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The Giro in Molise: Fonderia Marinelli wins the pink jersey for the longest-established company

Marinelli, Pontificia Fonderia di Campane: an Italian excellence and a tradition that has lasted over a thousand years.

reading time3 minutes

Isernia-Blockhaus, today’s stage of the Giro d’Italia, already boasts a record, not only because of the five thousand metres of positive height difference that the athletes will have to tackle but because the area it passes through is home to a family-run craft business that has been running for… about a thousand years and, inevitably, holds the record for the oldest manufacturing plant still in business!

We are talking about the Pontificia Fonderia Marinelli in Agnone (IS), an extraordinary Made in Italy excellence famous for its thousand-year-old ability to create bells with a sweet and ringing sound.

A family affair for nearly a thousand years

The first documented bell was created by Nicodemo Marinelli in 1339; however, most likely, bells were already being produced in Agnone as early as 1200. The fact is that the company has cast, literally spanning history, bells that today toll all over the world, including the Jubilee 2000 Bell, commissioned by Pope John Paul II when he visited the Marinellis in Agnone in 1995.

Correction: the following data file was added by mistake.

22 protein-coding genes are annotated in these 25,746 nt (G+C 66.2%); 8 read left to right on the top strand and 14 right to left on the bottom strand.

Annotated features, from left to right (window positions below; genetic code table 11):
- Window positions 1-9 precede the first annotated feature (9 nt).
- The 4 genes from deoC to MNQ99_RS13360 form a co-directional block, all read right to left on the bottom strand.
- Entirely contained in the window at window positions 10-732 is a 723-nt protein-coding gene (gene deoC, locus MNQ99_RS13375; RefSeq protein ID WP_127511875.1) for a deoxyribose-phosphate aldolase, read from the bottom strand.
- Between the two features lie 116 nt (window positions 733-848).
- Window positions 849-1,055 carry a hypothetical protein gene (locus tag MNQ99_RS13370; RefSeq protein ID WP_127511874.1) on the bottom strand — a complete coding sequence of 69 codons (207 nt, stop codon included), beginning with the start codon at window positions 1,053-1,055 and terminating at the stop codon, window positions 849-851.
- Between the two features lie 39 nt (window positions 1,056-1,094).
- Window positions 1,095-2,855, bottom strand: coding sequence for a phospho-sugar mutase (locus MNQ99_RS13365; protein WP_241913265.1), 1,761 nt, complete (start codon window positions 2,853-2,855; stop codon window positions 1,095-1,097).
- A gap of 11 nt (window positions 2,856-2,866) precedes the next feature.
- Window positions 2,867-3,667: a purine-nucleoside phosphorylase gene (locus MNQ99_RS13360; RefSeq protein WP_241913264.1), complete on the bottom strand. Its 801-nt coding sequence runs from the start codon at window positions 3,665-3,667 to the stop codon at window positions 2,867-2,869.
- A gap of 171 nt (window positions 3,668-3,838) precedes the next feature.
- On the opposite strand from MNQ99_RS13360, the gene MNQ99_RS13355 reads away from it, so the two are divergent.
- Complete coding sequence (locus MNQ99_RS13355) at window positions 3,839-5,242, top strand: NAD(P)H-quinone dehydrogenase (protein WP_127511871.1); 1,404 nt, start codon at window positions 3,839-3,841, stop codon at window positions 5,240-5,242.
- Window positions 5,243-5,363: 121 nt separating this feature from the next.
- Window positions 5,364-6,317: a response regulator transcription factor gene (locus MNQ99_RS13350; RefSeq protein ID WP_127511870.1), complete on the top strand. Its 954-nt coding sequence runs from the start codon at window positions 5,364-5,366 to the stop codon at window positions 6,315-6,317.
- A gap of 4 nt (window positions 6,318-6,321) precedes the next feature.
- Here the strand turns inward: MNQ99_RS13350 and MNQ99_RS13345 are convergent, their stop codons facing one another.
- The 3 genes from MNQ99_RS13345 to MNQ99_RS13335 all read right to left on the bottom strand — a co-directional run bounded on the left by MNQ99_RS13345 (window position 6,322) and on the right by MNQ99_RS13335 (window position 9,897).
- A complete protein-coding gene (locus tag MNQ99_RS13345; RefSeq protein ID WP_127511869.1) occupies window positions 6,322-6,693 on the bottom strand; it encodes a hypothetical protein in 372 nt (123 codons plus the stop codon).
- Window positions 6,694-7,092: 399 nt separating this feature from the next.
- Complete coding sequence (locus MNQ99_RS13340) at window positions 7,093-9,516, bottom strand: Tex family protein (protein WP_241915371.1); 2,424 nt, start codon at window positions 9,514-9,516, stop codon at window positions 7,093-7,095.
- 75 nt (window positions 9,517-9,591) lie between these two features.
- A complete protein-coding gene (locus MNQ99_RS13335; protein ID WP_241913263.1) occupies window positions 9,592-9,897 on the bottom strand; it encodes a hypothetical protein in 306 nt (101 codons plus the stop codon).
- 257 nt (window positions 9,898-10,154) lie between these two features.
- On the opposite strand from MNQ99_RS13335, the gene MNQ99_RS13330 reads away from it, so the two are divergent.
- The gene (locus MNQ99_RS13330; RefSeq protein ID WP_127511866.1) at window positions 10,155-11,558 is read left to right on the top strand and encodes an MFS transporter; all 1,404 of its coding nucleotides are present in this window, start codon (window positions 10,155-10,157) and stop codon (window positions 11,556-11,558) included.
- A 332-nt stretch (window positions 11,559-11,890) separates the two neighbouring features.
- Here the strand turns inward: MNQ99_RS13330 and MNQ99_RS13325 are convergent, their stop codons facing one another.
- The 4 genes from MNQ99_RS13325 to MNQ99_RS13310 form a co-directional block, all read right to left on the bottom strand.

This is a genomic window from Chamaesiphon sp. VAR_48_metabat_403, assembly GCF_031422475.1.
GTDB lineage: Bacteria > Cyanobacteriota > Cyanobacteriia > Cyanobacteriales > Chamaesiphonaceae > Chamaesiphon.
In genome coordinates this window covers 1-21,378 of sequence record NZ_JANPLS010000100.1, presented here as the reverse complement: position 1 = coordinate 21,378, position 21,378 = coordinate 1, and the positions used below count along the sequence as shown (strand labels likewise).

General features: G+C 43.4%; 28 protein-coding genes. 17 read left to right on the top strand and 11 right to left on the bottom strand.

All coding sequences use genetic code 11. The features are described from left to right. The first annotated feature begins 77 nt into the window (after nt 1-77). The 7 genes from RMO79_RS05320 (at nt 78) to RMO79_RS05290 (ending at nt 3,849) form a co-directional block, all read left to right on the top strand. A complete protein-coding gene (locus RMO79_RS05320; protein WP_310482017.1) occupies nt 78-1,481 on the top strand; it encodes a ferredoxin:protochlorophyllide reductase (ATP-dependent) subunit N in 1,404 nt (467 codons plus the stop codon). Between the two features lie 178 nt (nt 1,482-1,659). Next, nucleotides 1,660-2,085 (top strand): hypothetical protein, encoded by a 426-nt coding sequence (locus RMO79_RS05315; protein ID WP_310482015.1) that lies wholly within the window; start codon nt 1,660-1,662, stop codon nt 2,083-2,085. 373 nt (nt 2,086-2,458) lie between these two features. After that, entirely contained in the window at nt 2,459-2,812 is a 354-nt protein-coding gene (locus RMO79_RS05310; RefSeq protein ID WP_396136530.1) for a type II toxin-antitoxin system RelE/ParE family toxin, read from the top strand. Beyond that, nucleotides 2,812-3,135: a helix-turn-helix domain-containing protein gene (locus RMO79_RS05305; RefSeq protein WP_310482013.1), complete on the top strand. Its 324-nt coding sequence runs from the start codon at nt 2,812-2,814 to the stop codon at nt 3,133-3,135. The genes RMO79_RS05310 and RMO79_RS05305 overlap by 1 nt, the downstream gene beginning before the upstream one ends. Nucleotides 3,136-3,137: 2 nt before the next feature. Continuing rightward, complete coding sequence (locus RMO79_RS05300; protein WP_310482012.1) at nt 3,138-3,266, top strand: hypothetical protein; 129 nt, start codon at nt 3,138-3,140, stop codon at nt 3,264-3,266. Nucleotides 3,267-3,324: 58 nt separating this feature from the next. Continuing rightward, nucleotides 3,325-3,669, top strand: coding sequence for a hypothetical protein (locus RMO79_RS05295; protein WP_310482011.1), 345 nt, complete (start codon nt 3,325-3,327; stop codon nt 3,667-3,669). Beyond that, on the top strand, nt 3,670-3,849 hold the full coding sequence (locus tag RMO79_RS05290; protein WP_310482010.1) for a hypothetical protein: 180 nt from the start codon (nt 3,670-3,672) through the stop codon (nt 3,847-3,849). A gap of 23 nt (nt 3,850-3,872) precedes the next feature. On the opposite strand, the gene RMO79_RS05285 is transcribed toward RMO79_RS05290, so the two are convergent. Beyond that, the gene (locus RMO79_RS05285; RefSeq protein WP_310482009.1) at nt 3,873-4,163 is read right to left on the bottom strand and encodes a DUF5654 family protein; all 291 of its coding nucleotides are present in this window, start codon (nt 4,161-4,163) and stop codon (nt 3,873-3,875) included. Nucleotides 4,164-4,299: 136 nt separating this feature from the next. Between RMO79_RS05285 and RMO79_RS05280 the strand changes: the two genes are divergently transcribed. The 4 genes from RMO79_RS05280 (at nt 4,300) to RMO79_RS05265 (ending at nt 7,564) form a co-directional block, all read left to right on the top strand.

Just a few weeks ago, the New York Times devoted a two-page report to the Marinelli foundry and its long history. After all, the family, with brothers Armando and Pasquale Marinelli at the helm of the company, is a true institution, an esteemed dynasty of industrial artisans specialising in the casting of decorated bells, which has the right and honour to bear the Papal Coat of Arms.

After reading these lines, we are sure that you will want to visit Agnone, once also called the Athens of Sannio, for its rich artistic beauty… which even ended up in the British Museum.

Travelling foundries

A curiosity, or rather two, before the finish of this stage. The best bronze came from Campania, and this is where ‘campana’, the Italian word for bell, comes from. At one time, the large bells were cast on site: it was the foundry and the workers who travelled. It’s only since the 1960s that the bells themselves travelled by truck, ship and plane.

Finally, for any other curiosities about bells, visit the Museo Storico della Campana, created in 1999 next to the Foundry, telling about the evolution of this instrument from the Middle Ages to the present day.

Congratulations to those who make Italy’s history and beauty resound worldwide!

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